Kolata’s article uncritically reiterates two other important aspects of the perspective of many Alzheimer’s researchers: a warped view of history, and an oversimplification of the disease.

Fairytale History

Regarding history, Kolata spends about 800 words connecting German psychiatrist Alois Alzheimer’s first encounter in 1901 with a patient with what we would today call early-onset Alzheimer’s to contemporary research. Alzheimer brilliantly described the pathological features of the disease, but lacked the scientific tools needed to understand what caused it let alone how to do anything to stop it. “There matters stood until the latter part of the 20th century,” when contemporary researchers heroically enter the stage with powerful new technologies to penetrate the mysteries of the brain and will soon, we are assured, be able to set things right.

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Alois Alzheimer (1864-1915)

While it is attractively simple and flattering for researchers to think of themselves as part of a unified, continuous research enterprise stretching back more than a century in which they finally are able make progress on the medical mystery Alois Alzheimer unearthed in the brain of his patient more than a century ago, the truth is a good deal more complicated than that. Scientific and clinical research on dementia has never been a unified enterprise. The goals and approaches of researchers and clinicians are strongly shaped by the historical contexts in which they practice, and given the dramatically different context in which Alzheimer practiced, it is highly unlikely that he shared our concerns about age-associated cognitive decline. Though no one has done a serious historical study focusing on Alzheimer and his lab, I have looked at the available evidence enough to conclude that Alzheimer and his contemporaries simply did not view the disease that was named for him as terribly interesting or important. When he died in 1915, none of the admiring colleagues who eulogized him – not even Emil Kraepelin who named the disease for him in 1910 – listed the discovery of Alzheimer’s disease as one of his major accomplishments.

Moreover, the claim that nothing of significance happened regarding the medical understanding of Alzheimer’s disease and senile dementia between Alzheimer’ and the latter twentieth century ignores a major historical development. In the middle decades of the twentieth century, a group of American psychiatrists developed a psychodynamic framework for understanding and managing dementia and made sweeping claims about how it finally removed some of the mystery shrouding the condition and would soon lead to efficacious means of preventing cognitive deterioration in old age. It is perhaps understandable that contemporary researchers, trained in biological psychiatry and neuroscience and focused on pathology in the brain, have forgotten this chapter in the history of Alzheimer’s research. It is unfortunate though, if only because considering the now largely forgotten work of researchers who thought themselves on the cusp of being able to prevent dementia just might lead today’s researchers to consider the virtues of humility and circumspection in making claims about imminent progress.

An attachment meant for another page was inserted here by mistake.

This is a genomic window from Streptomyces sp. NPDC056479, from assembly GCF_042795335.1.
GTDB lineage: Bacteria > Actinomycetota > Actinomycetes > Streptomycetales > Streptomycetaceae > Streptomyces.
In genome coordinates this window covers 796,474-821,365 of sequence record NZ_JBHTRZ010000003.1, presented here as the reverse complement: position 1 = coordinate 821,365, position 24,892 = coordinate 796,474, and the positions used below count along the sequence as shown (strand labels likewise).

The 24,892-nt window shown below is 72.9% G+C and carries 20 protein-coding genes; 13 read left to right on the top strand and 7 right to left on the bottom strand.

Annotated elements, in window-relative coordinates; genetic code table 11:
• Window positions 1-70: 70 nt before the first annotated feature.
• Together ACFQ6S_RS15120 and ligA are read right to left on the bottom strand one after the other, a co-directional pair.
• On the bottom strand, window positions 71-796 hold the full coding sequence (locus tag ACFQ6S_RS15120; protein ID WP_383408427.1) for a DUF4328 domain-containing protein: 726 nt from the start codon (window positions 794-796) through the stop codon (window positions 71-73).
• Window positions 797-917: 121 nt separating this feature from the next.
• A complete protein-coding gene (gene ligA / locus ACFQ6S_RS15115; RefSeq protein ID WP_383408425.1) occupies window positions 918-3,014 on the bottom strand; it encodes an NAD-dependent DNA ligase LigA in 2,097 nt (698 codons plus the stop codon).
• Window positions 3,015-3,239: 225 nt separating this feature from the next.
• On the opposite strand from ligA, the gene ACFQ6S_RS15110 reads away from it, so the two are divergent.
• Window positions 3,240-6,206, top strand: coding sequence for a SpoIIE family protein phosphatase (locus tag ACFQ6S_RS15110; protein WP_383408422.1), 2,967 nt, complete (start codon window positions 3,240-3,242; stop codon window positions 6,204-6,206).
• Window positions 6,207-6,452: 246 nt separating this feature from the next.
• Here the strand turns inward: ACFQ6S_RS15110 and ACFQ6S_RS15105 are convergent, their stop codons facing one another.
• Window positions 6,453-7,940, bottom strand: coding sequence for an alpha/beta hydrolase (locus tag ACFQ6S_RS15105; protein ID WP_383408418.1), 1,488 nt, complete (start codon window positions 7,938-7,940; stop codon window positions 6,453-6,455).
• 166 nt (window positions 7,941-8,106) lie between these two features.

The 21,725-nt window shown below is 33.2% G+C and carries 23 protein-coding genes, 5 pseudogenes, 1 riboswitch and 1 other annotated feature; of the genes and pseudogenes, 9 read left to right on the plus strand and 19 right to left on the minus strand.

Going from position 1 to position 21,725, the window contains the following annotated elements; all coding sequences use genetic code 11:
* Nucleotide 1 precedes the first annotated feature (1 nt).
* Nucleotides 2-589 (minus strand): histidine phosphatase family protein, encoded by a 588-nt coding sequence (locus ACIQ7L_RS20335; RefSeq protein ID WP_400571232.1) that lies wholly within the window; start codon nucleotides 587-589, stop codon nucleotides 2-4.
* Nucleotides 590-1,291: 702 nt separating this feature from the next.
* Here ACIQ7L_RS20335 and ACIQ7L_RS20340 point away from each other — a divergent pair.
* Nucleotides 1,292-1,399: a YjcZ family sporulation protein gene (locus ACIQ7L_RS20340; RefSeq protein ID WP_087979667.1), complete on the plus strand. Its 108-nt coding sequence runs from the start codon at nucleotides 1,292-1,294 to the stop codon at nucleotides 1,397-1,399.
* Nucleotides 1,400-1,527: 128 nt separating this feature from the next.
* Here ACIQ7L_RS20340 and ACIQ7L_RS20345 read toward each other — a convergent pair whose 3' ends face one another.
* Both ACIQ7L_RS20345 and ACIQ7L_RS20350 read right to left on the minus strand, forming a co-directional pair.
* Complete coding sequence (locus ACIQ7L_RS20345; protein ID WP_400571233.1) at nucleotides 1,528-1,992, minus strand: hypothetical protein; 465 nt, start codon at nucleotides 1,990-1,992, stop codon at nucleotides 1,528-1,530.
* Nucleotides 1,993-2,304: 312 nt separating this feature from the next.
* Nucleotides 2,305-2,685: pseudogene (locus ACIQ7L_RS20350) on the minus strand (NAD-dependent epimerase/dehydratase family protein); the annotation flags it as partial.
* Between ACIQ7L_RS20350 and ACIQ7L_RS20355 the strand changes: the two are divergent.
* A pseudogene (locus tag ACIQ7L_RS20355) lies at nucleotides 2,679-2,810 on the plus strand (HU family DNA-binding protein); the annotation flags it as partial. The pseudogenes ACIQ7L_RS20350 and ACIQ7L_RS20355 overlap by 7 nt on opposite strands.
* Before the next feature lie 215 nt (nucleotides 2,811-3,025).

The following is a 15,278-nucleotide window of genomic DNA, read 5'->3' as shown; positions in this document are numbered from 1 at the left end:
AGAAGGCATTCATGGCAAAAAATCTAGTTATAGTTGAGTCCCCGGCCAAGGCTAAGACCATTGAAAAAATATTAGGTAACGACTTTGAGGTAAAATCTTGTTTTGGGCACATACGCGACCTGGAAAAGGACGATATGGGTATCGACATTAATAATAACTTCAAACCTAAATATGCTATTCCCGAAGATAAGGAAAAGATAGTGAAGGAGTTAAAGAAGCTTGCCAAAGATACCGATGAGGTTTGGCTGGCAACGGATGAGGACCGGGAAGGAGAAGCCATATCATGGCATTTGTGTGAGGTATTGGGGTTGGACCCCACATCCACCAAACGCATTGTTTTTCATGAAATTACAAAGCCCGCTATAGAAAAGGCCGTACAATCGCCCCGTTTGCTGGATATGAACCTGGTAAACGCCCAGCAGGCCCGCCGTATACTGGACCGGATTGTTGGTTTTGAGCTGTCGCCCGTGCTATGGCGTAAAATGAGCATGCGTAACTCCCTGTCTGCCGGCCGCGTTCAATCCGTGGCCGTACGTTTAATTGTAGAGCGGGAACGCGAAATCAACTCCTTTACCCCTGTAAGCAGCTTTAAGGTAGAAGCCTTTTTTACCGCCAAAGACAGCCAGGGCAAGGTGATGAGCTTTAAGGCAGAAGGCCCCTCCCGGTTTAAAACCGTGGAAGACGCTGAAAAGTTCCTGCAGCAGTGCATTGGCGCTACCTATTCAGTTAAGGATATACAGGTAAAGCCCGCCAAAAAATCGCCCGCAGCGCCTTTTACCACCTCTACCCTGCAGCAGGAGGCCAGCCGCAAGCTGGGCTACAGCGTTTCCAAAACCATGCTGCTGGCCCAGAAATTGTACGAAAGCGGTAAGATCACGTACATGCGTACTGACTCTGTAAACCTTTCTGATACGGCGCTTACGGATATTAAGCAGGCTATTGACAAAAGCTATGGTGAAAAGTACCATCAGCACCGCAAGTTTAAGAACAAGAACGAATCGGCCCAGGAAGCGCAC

While it might be presumptuous of me to suggest that Kolata should have known all this by making herself familiar with my work, she need not perpetuate a history of the field that is so obviously driven by the biases of contemporary researchers. It should not take a historian to recognize a self-serving fairy tale.

Simplifying Alzheimer’s

Regarding the oversimplification of the disease, there are a couple of points to make. First, the many scholars, clinical professionals and caregivers who have been working to lessen the stigma and despair associated with dementia – whom I am proud to count myself among – might take issue with the unremitting grimness with which Kolata represents having dementia. Without denying or diminishing the very real losses and challenges imposed by dementia, we have been working in different ways to show that a life cannot be reduced to a disease, even a disease that brings profound cognitive deterioration. Possibilities for human flourishing remain. Kolata’s story, like so much reporting on Alzheimer’s, represents people with dementia as pure victims – unable to comprehend or resist in any way a disorder that takes everything from them.

But I am willing to cut Kolata some slack here. While we need more stories about living well with dementia, that is not the story Kolata set out to write, and the one she did is important. Her story is about the dread associated with early-onset, familial Alzheimer’s disease, the very rare form of dementia that is associated with several autosomal-dominant gene mutations. Frankly, early-onset familial Alzheimer’s does seem more dreadful to me than the much more common variant that occurs at much older ages. Some may regard this as ageism, but developing a profound cognitive disability in your fifties or even forties does seem much worse than developing it in your seventies, eighties or nineties. And living with the sharp either/or risk of a Mendelian gene for dementia in one’s family seems much more dreadful to me than the gradually increasing risk for dementia associated with the normal vicissitudes growing older.

The problem is that Kolata’s story tends to conflate this very rare form of early-onset dementia, which is estimated to account for only one to five percent of all cases of Alzheimer’s, with the category as a whole. The story acknowledges this explicitly at only one point, nearly 700 words into a 5,400 word story, when it describes the rationale of the Dominantly Inherited Alzheimer Network (DIAN) project:

Though as much as 99 percent of all Alzheimer’s cases are not a result of a known genetic mutation, researchers have determined that the best place to find a treatment or cure for the disease is to study those who possess a mutation that causes it. It’s a method that has worked for other diseases. Statins, the drugs that are broadly prescribed to block the body’s cholesterol synthesis, were first found effective in studies of people who inherited a rare gene that led to severe and early heart disease.